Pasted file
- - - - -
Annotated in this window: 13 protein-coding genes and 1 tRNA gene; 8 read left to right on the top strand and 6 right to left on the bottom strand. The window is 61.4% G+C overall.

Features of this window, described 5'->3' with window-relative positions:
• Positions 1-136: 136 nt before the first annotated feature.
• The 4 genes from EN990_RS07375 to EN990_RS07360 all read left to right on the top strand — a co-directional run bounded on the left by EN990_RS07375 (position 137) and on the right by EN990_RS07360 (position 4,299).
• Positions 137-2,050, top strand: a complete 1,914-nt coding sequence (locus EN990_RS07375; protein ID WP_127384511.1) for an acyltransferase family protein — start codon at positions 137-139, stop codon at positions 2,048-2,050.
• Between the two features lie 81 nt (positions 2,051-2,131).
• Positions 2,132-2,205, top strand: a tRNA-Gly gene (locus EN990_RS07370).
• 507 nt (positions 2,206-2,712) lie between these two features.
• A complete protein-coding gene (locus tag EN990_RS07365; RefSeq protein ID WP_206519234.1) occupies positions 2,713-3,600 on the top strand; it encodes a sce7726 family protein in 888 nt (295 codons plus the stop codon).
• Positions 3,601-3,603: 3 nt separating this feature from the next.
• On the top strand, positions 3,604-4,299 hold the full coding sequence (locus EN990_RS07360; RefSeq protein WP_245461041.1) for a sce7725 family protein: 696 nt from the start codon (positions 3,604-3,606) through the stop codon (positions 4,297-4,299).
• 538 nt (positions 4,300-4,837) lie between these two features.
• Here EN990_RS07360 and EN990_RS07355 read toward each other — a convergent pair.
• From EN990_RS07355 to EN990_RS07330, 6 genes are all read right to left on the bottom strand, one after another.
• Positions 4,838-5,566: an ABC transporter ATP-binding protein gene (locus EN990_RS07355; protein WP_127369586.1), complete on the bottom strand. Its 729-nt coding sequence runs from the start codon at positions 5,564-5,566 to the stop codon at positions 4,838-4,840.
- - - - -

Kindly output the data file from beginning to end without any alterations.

Annotated in this window: 13 protein-coding genes and 1 tRNA gene; 8 read left to right on the top strand and 6 right to left on the bottom strand. The window is 61.4% G+C overall.

Features of this window, described 5'->3' with window-relative positions:
• Positions 1-136: 136 nt before the first annotated feature.
• The 4 genes from EN990_RS07375 to EN990_RS07360 all read left to right on the top strand — a co-directional run bounded on the left by EN990_RS07375 (position 137) and on the right by EN990_RS07360 (position 4,299).
• Positions 137-2,050, top strand: a complete 1,914-nt coding sequence (locus EN990_RS07375; protein ID WP_127384511.1) for an acyltransferase family protein — start codon at positions 137-139, stop codon at positions 2,048-2,050.
• Between the two features lie 81 nt (positions 2,051-2,131).
• Positions 2,132-2,205, top strand: a tRNA-Gly gene (locus EN990_RS07370).
• 507 nt (positions 2,206-2,712) lie between these two features.
• A complete protein-coding gene (locus tag EN990_RS07365; RefSeq protein ID WP_206519234.1) occupies positions 2,713-3,600 on the top strand; it encodes a sce7726 family protein in 888 nt (295 codons plus the stop codon).
• Positions 3,601-3,603: 3 nt separating this feature from the next.
• On the top strand, positions 3,604-4,299 hold the full coding sequence (locus EN990_RS07360; RefSeq protein WP_245461041.1) for a sce7725 family protein: 696 nt from the start codon (positions 3,604-3,606) through the stop codon (positions 4,297-4,299).
• 538 nt (positions 4,300-4,837) lie between these two features.
• Here EN990_RS07360 and EN990_RS07355 read toward each other — a convergent pair.
• From EN990_RS07355 to EN990_RS07330, 6 genes are all read right to left on the bottom strand, one after another.
• Positions 4,838-5,566: an ABC transporter ATP-binding protein gene (locus EN990_RS07355; protein WP_127369586.1), complete on the bottom strand. Its 729-nt coding sequence runs from the start codon at positions 5,564-5,566 to the stop codon at positions 4,838-4,840.